I wouldn’t suggest either that researching something completely useless, so useless it can’t help the military or civilians, is blameless either. In fact as adults we can critically assess and debate the culpability of various individuals. I would argue that everyone is covered in sin insofar as no-one continually does the most ethical thing at all times through all points of their life (nor do we know what that is).
  3. There are plenty of historical examples of mathematics and science being funded by war. Cryptonomicon, trigonometry in catapults, the canard of Archimedes and the parabolic mirrors, and of course the Manhattan Project. (Famously among mathematicians, Grothendieck saw physics as evil because it had produced the Atom Bomb.) Look at rich zip codes in the eastern USA you’ll notice Skaneatles Lake in upstate New York.
    image
    This is the country with by far the largest military spending in the world and one of their biggest defence contractors—Lockheed-Martin—has a big facility in, you guessed it, Skaneatles Lake. If I take the time later I’ll fish some photos showing how nice it probably is and how not-nice is Gary Indiana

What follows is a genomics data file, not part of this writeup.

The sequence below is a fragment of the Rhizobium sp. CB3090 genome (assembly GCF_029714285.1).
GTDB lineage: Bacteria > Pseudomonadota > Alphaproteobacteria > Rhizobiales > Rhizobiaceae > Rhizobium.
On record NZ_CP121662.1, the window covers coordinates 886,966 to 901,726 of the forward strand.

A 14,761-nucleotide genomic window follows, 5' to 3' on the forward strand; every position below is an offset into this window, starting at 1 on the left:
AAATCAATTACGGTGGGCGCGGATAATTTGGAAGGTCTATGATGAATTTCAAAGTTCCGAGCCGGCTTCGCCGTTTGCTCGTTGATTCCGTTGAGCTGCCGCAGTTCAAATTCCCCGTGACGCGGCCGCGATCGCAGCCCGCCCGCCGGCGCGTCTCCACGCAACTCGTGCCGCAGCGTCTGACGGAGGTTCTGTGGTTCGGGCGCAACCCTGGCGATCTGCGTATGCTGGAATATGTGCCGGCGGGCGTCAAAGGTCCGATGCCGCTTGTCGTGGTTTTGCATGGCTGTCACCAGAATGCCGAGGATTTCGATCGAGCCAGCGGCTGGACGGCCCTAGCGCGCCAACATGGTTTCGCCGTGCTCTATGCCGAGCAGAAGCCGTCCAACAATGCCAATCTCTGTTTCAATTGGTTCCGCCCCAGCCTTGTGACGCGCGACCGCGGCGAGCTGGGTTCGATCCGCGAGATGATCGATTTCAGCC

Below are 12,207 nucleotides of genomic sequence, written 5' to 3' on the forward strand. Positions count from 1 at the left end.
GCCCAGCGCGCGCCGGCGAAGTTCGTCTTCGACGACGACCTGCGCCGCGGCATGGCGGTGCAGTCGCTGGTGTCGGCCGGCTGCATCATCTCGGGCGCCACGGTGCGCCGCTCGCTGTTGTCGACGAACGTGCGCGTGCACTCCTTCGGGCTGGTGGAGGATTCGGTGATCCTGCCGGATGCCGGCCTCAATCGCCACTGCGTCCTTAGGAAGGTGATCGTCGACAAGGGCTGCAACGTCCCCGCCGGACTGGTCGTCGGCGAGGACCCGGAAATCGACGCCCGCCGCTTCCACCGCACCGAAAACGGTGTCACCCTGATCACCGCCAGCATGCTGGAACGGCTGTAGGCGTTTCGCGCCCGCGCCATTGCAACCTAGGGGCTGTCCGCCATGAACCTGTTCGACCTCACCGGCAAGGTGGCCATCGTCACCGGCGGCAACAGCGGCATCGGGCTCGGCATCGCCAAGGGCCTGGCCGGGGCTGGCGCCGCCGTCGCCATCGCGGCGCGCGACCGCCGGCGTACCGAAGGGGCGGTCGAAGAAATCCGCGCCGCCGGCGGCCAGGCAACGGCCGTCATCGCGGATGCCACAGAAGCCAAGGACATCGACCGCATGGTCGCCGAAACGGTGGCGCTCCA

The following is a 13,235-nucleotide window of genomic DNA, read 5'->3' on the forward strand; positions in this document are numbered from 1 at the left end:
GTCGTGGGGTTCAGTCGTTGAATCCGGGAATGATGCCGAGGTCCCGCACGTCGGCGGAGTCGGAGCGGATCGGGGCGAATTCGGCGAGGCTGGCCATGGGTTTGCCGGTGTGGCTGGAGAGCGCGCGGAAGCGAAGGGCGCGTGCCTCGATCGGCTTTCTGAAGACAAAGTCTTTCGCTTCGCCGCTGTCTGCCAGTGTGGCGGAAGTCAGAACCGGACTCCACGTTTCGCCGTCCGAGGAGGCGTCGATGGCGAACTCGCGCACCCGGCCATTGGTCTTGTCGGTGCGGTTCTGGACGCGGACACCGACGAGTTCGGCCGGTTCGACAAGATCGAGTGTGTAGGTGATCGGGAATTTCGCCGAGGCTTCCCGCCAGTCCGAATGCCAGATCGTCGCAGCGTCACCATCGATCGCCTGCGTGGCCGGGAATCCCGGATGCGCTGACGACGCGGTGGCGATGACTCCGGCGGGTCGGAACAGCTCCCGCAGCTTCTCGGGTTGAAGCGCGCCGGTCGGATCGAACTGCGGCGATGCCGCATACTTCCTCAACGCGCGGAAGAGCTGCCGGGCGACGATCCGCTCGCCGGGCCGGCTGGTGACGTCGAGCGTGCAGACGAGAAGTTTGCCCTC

image
    , birthplace of world-class entertainer Michael Jackson whose hometown does not produce missiles.
  4. I’m not suggesting you need to be a limp dovey peacenik. If you are the appropriate sort of engineer with the appropriate permits and you hate the Iraqis, the Japanese, the Afghanis, the North Koreans, whoever—then design that bomb and don’t lie about what it’s going to be used for. However it’s disingenuous in the extreme to sell dynamite to a terrorist and deny you had any clue what he was going to do with it.